Since completing Ironman Copenhagen it has taken me quite a few days to try to process everything. Even now, as I sit down to write this race report, I am uncertain of my ability to convey in words how the whole epic day felt.
Why did I need to embark on this whole crazy adventure in the first place?
Even before my cancer diagnosis I have always been intrigued with endurance sport, long distance triathlon in particular.
When I competed in Ironman Lanzarote in 2017, I crossed the finish line thinking “I want to do that again but next time I want to be faster.”
When I heard that a group of athletes from our local triathlon club (Lisburn) would be signing up for Copenhagen 2018 I was all in.
As the new year 2018 rung in I had it all planned. This time my plan would involve eating healthily and losing a little weight, being consistent with the training and aiming for a faster time rather than just a finish.
When I first discovered a lump it was merely an inconvenience. In my medical head it was nothing more than something benign that just needed confirmed by a doctor and possibly the breast clinic. I continued to train at full speed whilst I was awaiting my first appointment. I remember by last turbo ride before that clinic thinking to myself, “right just need to get this over with so I can get on with training for Copenhagen.”
As many of you know – that was not to be. I was diagnosed on March 22nd 2018 with stage 2 Breast cancer. I deferred my Copenhagen entry and concentrated on getting through the treatment I needed over the next six months instead.
Radiotherapy treatment finished just before the guys from the club were going out to race and we decided we would still go out for a holiday and a potential recce of the Ironman course. I was blown away by their performances and also with the atmosphere at Copenhagen 2018. As soon as I could (24 hours after IM Copenhagen 2018) – I used my deferral to enter Copenhagen 2019 and that’s where it all started once again.
All of a sudden though, my reasons for doing this Ironman had evolved. Don’t get me wrong I still wanted to be faster (if I could handle the training post treatment) but there was something more than that.
I had exercised all the way through radiotherapy and it was amazing how this made me feel. Those times on my turbo trainer during treatment made me feel strong and helped me gain control during a time when life felt out of control. In a similar vein competing in Ironman Copenhagen was about regaining some of the control I felt I had lost through my diagnosis.
Thankfully I had an ally in Arran from Fusion Triathlon coaching who offered to help me come up with a training plan. No stranger to long distance triathlon, and a guy who helped loads of fellas through Copenhagen 2018, I was very glad to accept his offer.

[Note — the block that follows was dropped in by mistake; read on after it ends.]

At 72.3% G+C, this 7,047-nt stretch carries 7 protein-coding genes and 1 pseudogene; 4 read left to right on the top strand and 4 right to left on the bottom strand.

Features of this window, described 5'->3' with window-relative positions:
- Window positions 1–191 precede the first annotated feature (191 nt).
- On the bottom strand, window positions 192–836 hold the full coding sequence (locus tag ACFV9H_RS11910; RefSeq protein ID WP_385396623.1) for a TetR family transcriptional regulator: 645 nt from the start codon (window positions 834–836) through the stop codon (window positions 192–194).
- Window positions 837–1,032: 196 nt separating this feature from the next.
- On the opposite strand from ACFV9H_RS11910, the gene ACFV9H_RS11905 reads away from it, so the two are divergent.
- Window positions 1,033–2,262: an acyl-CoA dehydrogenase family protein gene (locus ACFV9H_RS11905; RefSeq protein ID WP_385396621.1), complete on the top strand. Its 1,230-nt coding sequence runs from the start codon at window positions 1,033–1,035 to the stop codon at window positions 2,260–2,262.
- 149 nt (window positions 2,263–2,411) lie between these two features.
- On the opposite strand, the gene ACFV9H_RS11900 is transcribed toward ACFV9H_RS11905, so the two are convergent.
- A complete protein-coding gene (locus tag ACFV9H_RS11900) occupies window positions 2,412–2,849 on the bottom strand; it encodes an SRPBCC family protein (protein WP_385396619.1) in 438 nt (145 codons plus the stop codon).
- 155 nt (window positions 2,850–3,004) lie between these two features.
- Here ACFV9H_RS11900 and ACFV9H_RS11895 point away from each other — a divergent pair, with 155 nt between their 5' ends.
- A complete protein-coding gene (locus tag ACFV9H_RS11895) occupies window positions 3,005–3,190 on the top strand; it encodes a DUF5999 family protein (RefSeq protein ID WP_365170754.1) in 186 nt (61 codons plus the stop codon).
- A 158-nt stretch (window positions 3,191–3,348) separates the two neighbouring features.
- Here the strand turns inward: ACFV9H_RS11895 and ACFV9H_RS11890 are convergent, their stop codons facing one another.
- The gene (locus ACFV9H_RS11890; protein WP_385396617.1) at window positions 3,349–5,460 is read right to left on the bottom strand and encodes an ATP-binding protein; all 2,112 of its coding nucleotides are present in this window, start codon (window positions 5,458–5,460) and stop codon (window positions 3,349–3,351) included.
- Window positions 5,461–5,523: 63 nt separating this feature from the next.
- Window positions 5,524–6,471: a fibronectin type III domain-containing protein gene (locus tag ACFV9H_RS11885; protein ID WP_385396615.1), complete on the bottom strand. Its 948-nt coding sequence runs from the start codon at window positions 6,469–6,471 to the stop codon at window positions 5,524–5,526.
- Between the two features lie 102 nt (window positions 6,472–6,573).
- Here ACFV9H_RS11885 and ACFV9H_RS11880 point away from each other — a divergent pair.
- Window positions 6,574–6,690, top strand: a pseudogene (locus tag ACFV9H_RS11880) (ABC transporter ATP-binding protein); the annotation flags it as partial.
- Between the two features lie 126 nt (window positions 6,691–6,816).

What followed was an evolving 32-week plan that took us to the start line. Throughout we didn’t have too many obstacles. I was definitely getting stronger and some successful early season races built confidence that the plan was working. Training for an Ironman though is tough – you border on being obsessive about it and the closer you get to the end the crazier you become. I just want to say thanks to those close to me for accepting that I was a little anti-social during this time. (Plenty more thanks to follow later!)
The 4 weeks prior to race-day were slightly hairy. I actually managed to get shingles and needed to take five days off during a time I just wanted to do some final big miles on the bike. I quickly got over that though and got my last big sessions in and felt good doing them. Two weeks before the race my Mum had to have emergency surgery and that was also a bit stressful but she is so strong and got through it like a pro. If anything, her strength of character made me more determined to go to Copenhagen and do my best.
At this point I am sure you are wondering “when in under of goodness is she going to start writing her race report?” What can I say – I love to talk!
We arrived – a team of three, my partner, my brother and I – in Copenhagen a few days prior to race day. I was nervous and quiet (unusual for me) and I felt quite tired and lethargic but I was assured by Arran that these were all normal feelings prior to race day. Ruth and Tom were great though and accepted my nervous energy as normal which is good because it couldn’t have felt like much of a holiday going to bed each night at 9pm and drinking water at dinner!!
Thanks guys. 😉
I went through all the usual steps the days leading up to an Ironman, registration, bike check-in, bag check-in etc and then all of a sudden it was the morning of Ironman.
Our alarm was set for 4:30am but I didn’t need it – I was awake. I did sleep a little during the night so felt ok getting up and force-feeding myself some cereal, a banana and some instant coffee. Our hotel was only a ten to fifteen minute walk from the swim start so we started out at 5:30am. Despite the warnings of some nasty weather the sky was clear and we could see the sun rising. it was an absolutely beautiful morning.
I had purchased VIP tickets for Ruth and Tom so they could have some breakfast and get a good spot to watch the swim. When we arrived we found the VIP tent and I gave them both a hug and went to business in the transition area checking my bike and adding my water bottles and nutrition to the frame. Once I was satisfied all was in order I got ready for my warm-up swim, wetsuit on, goggles on. Now I just wanted to get started!! Before jumping in the water I went over to Ruth one last time to give her my spare goggles and water bottle and more importantly to say a final goodbye before embarking on an all-day race.